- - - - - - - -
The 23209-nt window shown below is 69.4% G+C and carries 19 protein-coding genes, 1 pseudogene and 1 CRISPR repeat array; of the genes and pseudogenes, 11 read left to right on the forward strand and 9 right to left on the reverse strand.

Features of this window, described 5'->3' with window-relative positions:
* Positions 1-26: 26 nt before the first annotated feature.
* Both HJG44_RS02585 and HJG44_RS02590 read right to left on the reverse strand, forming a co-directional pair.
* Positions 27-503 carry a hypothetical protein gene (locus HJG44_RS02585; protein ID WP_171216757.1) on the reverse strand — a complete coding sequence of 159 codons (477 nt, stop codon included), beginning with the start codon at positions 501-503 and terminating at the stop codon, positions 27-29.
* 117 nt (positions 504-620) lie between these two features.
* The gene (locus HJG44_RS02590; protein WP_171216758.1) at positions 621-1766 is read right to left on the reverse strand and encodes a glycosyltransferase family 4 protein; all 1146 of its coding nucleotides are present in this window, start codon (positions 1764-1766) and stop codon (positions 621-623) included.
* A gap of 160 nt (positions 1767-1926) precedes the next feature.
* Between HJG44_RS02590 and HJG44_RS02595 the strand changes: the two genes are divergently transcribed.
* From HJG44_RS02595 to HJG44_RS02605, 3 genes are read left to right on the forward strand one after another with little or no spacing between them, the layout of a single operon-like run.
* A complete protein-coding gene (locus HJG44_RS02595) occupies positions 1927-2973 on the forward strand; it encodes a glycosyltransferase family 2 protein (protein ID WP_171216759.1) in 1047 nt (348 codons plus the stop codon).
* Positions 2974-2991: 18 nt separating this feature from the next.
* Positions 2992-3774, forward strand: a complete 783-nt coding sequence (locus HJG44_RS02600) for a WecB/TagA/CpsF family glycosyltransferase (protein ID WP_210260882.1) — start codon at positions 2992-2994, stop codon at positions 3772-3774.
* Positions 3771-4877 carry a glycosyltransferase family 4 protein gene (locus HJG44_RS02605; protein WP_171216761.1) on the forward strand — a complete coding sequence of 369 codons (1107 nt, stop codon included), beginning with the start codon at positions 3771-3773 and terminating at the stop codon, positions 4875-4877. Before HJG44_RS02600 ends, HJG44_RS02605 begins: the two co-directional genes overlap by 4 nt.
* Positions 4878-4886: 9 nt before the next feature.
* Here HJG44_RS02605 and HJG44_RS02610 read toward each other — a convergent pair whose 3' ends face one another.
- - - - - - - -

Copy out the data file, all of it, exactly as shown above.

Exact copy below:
The 23209-nt window shown below is 69.4% G+C and carries 19 protein-coding genes, 1 pseudogene and 1 CRISPR repeat array; of the genes and pseudogenes, 11 read left to right on the forward strand and 9 right to left on the reverse strand.

Features of this window, described 5'->3' with window-relative positions:
* Positions 1-26: 26 nt before the first annotated feature.
* Both HJG44_RS02585 and HJG44_RS02590 read right to left on the reverse strand, forming a co-directional pair.
* Positions 27-503 carry a hypothetical protein gene (locus HJG44_RS02585; protein ID WP_171216757.1) on the reverse strand — a complete coding sequence of 159 codons (477 nt, stop codon included), beginning with the start codon at positions 501-503 and terminating at the stop codon, positions 27-29.
* 117 nt (positions 504-620) lie between these two features.
* The gene (locus HJG44_RS02590; protein WP_171216758.1) at positions 621-1766 is read right to left on the reverse strand and encodes a glycosyltransferase family 4 protein; all 1146 of its coding nucleotides are present in this window, start codon (positions 1764-1766) and stop codon (positions 621-623) included.
* A gap of 160 nt (positions 1767-1926) precedes the next feature.
* Between HJG44_RS02590 and HJG44_RS02595 the strand changes: the two genes are divergently transcribed.
* From HJG44_RS02595 to HJG44_RS02605, 3 genes are read left to right on the forward strand one after another with little or no spacing between them, the layout of a single operon-like run.
* A complete protein-coding gene (locus HJG44_RS02595) occupies positions 1927-2973 on the forward strand; it encodes a glycosyltransferase family 2 protein (protein ID WP_171216759.1) in 1047 nt (348 codons plus the stop codon).
* Positions 2974-2991: 18 nt separating this feature from the next.
* Positions 2992-3774, forward strand: a complete 783-nt coding sequence (locus HJG44_RS02600) for a WecB/TagA/CpsF family glycosyltransferase (protein ID WP_210260882.1) — start codon at positions 2992-2994, stop codon at positions 3772-3774.
* Positions 3771-4877 carry a glycosyltransferase family 4 protein gene (locus HJG44_RS02605; protein WP_171216761.1) on the forward strand — a complete coding sequence of 369 codons (1107 nt, stop codon included), beginning with the start codon at positions 3771-3773 and terminating at the stop codon, positions 4875-4877. Before HJG44_RS02600 ends, HJG44_RS02605 begins: the two co-directional genes overlap by 4 nt.
* Positions 4878-4886: 9 nt before the next feature.
* Here HJG44_RS02605 and HJG44_RS02610 read toward each other — a convergent pair whose 3' ends face one another.